• Complicated Grief: see Traumatic Grief
  • Compulsive Cognitions Term: Used by Padmal de Silva and Melanie Marks (1999) for the repeated replaying of details of an extreme event, when people feel they have no or little choice but to do so. This can include reviewing images in a strict sequence. The images may be of what was actually witnessed, or an attempt to fill in gaps caused by amnesia or lack of knowledge, or may dwell on what might have happened had some factor been different. The authors link their term to “cognitive rituals", used by Stanley Rachman (1971). [Paul Burns]
  • Concentration Camp Syndrome: In the late 1940s people working with Holocaust survivors began to identify symptoms such as apathy, anger, anxiety, disturbed sleep, anhedonia, intrusive thoughts, difficulty concentrating, hypervigilance, depression, illogical feelings of guilt, impaired relationships and psychosomatic conditions. Later, Leo Eitinger (1980) and others linked the Syndrome more with the severity and length of imprisonment and less with the patient's pre-camp personality. See KZ Syndrome for first use. [Paul Burns]
  • Conditioned Emotional Response: An emotional reaction to a stimulus that has been learned, perhaps with little or no conscious awareness. Lawrence Kolb (1984) described how these might be significant in some reactions to extreme events. John Briere (2002) writes; "These…responses are not encoded as autobiographical memories, but rather as simple associations between certain stimuli (e.g., the sudden raising of a hand) and certain responses (e.g., fear, leading to flinching). As a result they are not 'remembered', per se, but rather are evoked or triggered by events that are similar to the original abuse context…" Discussed in John Briere (2002) chapter available as pdf. [Paul Burns]
  • Confabulation: Providing untrue details or elaborate stories, especially when not lying knowingly but in response to inability to recall the facts. Confabulation is sometimes associated with reactions to extreme events but also with brain injury and malnutrition. Roberta Sachs & Judith Peterson (1996) list reasons for confabulation. It is used to help hide gaps in time, to normalize past and present experiences, to shield against the intolerable, for secondary gain, to idealize the image of a significant other, and to keep secrets. Jacob Driesen's Glossary provides definitions of Personal , Momentary & Spontaneous Confabulations. [Paul Burns]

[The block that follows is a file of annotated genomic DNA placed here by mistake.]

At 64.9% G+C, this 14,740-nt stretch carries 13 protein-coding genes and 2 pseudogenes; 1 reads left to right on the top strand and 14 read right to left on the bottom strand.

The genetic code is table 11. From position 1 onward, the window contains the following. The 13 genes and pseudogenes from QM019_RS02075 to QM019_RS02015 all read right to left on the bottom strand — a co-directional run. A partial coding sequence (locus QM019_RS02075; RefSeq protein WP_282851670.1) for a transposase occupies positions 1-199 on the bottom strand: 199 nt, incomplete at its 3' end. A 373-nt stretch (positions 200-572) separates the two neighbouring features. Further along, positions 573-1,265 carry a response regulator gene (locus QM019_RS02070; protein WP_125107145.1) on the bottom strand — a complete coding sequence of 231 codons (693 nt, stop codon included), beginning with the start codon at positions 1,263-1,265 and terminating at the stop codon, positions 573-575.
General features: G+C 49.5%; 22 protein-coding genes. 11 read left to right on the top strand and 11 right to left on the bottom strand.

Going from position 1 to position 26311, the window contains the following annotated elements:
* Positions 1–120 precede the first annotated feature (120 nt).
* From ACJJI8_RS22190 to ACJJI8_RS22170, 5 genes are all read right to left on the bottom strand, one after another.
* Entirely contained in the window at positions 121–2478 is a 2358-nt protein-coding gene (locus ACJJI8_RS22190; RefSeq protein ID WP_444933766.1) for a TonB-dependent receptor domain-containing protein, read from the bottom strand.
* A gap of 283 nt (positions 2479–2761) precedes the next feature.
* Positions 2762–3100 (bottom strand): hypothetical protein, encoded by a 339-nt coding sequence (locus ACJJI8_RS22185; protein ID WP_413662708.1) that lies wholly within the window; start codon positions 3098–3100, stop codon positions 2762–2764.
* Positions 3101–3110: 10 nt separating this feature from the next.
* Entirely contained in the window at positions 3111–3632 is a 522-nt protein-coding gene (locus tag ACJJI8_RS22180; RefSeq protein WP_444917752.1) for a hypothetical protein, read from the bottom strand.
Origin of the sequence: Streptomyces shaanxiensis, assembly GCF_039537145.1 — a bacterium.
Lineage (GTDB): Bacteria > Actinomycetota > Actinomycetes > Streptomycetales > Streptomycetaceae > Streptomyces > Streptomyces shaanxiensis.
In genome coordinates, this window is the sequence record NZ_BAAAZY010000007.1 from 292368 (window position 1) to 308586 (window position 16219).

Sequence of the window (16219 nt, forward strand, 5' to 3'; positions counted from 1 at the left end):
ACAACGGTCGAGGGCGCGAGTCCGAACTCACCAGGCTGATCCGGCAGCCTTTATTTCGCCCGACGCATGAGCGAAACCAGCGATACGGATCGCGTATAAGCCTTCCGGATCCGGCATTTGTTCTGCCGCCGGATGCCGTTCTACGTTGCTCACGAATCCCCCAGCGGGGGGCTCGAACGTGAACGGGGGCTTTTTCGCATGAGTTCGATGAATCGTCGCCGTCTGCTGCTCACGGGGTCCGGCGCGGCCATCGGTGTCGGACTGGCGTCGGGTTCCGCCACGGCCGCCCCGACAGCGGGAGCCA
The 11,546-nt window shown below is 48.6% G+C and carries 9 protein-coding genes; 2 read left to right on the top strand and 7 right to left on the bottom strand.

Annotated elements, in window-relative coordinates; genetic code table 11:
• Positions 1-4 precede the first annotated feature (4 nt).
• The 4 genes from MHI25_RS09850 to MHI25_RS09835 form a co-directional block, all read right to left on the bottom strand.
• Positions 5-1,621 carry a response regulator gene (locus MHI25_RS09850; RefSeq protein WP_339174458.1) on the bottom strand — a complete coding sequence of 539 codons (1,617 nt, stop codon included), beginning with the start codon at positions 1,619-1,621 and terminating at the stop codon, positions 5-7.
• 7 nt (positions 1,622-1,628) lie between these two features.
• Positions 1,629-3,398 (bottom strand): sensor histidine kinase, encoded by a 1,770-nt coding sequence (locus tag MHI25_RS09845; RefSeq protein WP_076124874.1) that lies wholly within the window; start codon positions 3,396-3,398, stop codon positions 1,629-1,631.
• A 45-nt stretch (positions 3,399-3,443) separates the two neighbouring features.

• Conflicts Around Nurturing and Contagion: Robert Jay Lifton (1968) reported how Hiroshima survivors had difficulty with relationships because of their ambivalent feelings about their condition. The identity of being a survivor raises suspicions that others cannot understand and therefore any help offered is counterfeit nurturance. Contagion refers to the suspicion that there is an invisible death taint. More recently these concepts have been incorporated into understanding the mental anguish of those with HIV. These conflicts are part of Lifton's Characteristics of Survivors. [Paul Burns]
  • Conservation of Resources or COR Model of Coping: First proposed by Stevan Hobfoll (1989). Stress is seen to result from loss of things valued by an individual, or a threat to resources, or failure to gain resources. [Paul Burns]
  • Constriction: Defined by Judith Herman as "the numbing response of surrender: detached states of calm or dissociation impeding voluntary action, initiative, critical judgment and perception of reality." She places it alongside Hyperarousal and Intrusion as one of the three main categories of PTSD symptoms. In her book (1988, p 45) Judith attributes the term to Janet who noted that amnesia could be due to a "constriction of the field of consciousness". Earlier in her book (pp 43-43) Judith writes: "When a person is completely powerless, and any form of resistance is futile, she may go into a state of surrender...the helpless person escapes from the situation not by action but rather by altering her state of consciousness... Perceptions may be numbed or distorted with partial anaesthesia or the loss of particular sensations." [Paul Burns]